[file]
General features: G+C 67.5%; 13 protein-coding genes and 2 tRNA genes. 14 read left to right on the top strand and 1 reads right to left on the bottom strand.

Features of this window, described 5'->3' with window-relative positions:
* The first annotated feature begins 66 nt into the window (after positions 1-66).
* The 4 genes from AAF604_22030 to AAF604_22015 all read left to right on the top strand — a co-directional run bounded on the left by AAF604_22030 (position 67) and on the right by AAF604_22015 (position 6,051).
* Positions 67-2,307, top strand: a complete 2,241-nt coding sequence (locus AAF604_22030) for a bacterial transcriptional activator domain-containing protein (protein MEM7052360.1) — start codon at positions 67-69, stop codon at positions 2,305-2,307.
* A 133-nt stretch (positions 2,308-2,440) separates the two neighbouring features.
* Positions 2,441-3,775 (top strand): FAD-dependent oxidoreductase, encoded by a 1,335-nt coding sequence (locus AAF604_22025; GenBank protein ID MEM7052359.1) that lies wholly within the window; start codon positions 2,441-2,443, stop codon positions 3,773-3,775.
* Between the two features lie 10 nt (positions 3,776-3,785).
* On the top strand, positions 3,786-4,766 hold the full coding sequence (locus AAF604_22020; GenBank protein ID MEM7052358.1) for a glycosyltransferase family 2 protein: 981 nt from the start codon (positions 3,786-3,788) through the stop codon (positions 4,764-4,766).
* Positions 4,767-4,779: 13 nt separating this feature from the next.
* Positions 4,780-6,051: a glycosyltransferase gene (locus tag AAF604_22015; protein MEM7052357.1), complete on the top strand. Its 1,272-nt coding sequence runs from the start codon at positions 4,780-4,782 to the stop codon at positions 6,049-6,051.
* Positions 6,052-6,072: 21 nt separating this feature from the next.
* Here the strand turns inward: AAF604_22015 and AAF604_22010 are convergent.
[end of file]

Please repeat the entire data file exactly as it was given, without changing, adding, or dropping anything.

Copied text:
General features: G+C 67.5%; 13 protein-coding genes and 2 tRNA genes. 14 read left to right on the top strand and 1 reads right to left on the bottom strand.

Features of this window, described 5'->3' with window-relative positions:
* The first annotated feature begins 66 nt into the window (after positions 1-66).
* The 4 genes from AAF604_22030 to AAF604_22015 all read left to right on the top strand — a co-directional run bounded on the left by AAF604_22030 (position 67) and on the right by AAF604_22015 (position 6,051).
* Positions 67-2,307, top strand: a complete 2,241-nt coding sequence (locus AAF604_22030) for a bacterial transcriptional activator domain-containing protein (protein MEM7052360.1) — start codon at positions 67-69, stop codon at positions 2,305-2,307.
* A 133-nt stretch (positions 2,308-2,440) separates the two neighbouring features.
* Positions 2,441-3,775 (top strand): FAD-dependent oxidoreductase, encoded by a 1,335-nt coding sequence (locus AAF604_22025; GenBank protein ID MEM7052359.1) that lies wholly within the window; start codon positions 2,441-2,443, stop codon positions 3,773-3,775.
* Between the two features lie 10 nt (positions 3,776-3,785).
* On the top strand, positions 3,786-4,766 hold the full coding sequence (locus AAF604_22020; GenBank protein ID MEM7052358.1) for a glycosyltransferase family 2 protein: 981 nt from the start codon (positions 3,786-3,788) through the stop codon (positions 4,764-4,766).
* Positions 4,767-4,779: 13 nt separating this feature from the next.
* Positions 4,780-6,051: a glycosyltransferase gene (locus tag AAF604_22015; protein MEM7052357.1), complete on the top strand. Its 1,272-nt coding sequence runs from the start codon at positions 4,780-4,782 to the stop codon at positions 6,049-6,051.
* Positions 6,052-6,072: 21 nt separating this feature from the next.
* Here the strand turns inward: AAF604_22015 and AAF604_22010 are convergent.